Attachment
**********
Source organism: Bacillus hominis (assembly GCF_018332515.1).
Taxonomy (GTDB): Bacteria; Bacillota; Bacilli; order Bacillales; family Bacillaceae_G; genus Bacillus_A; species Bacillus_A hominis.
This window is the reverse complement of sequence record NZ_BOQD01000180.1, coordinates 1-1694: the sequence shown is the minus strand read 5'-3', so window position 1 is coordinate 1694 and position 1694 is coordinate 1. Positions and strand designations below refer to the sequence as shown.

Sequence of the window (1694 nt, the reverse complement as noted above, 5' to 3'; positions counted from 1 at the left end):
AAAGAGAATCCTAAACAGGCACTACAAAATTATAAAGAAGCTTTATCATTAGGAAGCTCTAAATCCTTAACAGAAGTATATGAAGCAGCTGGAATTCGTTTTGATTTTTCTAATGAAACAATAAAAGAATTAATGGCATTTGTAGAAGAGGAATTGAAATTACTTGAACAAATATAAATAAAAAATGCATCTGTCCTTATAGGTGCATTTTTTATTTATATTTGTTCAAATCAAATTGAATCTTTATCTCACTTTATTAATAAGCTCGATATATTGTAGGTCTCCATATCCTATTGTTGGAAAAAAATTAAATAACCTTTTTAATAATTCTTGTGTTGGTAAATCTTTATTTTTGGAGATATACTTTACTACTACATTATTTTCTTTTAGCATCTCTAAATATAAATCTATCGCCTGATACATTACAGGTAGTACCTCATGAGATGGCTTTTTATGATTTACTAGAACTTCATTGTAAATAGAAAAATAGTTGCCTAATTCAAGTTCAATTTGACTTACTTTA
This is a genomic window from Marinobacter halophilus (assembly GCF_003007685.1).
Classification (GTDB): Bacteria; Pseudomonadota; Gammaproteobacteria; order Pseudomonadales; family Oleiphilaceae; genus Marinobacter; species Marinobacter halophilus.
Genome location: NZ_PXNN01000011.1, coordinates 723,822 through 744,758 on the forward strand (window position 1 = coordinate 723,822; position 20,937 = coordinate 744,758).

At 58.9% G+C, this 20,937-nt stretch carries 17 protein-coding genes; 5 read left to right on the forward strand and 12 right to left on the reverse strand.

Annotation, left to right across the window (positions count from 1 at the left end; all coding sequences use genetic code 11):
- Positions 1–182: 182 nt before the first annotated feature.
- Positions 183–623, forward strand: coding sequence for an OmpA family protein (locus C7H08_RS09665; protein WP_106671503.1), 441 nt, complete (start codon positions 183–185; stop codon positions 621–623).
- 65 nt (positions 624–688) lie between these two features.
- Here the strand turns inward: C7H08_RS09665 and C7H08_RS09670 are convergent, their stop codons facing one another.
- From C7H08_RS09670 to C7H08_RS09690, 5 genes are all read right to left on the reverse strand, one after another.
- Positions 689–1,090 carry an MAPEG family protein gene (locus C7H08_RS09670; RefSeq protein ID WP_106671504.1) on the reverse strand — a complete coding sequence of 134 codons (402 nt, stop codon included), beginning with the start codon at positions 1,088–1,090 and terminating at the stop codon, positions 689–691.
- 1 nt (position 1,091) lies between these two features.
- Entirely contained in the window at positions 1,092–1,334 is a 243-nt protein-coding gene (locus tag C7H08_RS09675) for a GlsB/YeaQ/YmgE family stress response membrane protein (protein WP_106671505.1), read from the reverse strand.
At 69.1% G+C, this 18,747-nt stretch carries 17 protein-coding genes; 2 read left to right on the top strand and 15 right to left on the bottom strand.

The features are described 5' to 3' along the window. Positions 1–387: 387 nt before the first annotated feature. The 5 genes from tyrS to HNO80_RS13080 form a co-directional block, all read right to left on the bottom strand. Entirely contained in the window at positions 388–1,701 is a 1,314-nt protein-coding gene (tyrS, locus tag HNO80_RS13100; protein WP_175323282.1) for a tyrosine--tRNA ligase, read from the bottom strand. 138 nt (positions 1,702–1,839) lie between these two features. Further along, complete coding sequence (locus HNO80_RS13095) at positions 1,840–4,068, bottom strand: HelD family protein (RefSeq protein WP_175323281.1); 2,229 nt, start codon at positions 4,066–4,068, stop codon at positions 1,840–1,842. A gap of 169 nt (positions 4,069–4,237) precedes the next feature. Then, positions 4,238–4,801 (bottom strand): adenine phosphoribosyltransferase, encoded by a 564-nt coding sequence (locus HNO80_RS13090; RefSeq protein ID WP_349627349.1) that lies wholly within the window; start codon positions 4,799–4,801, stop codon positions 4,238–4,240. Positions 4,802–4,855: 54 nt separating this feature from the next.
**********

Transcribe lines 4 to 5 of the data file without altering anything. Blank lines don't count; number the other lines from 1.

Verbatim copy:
Sequence of the window (1694 nt, the reverse complement as noted above, 5' to 3'; positions counted from 1 at the left end):
AAAGAGAATCCTAAACAGGCACTACAAAATTATAAAGAAGCTTTATCATTAGGAAGCTCTAAATCCTTAACAGAAGTATATGAAGCAGCTGGAATTCGTTTTGATTTTTCTAATGAAACAATAAAAGAATTAATGGCATTTGTAGAAGAGGAATTGAAATTACTTGAACAAATATAAATAAAAAATGCATCTGTCCTTATAGGTGCATTTTTTATTTATATTTGTTCAAATCAAATTGAATCTTTATCTCACTTTATTAATAAGCTCGATATATTGTAGGTCTCCATATCCTATTGTTGGAAAAAAATTAAATAACCTTTTTAATAATTCTTGTGTTGGTAAATCTTTATTTTTGGAGATATACTTTACTACTACATTATTTTCTTTTAGCATCTCTAAATATAAATCTATCGCCTGATACATTACAGGTAGTACCTCATGAGATGGCTTTTTATGATTTACTAGAACTTCATTGTAAATAGAAAAATAGTTGCCTAATTCAAGTTCAATTTGACTTACTTTA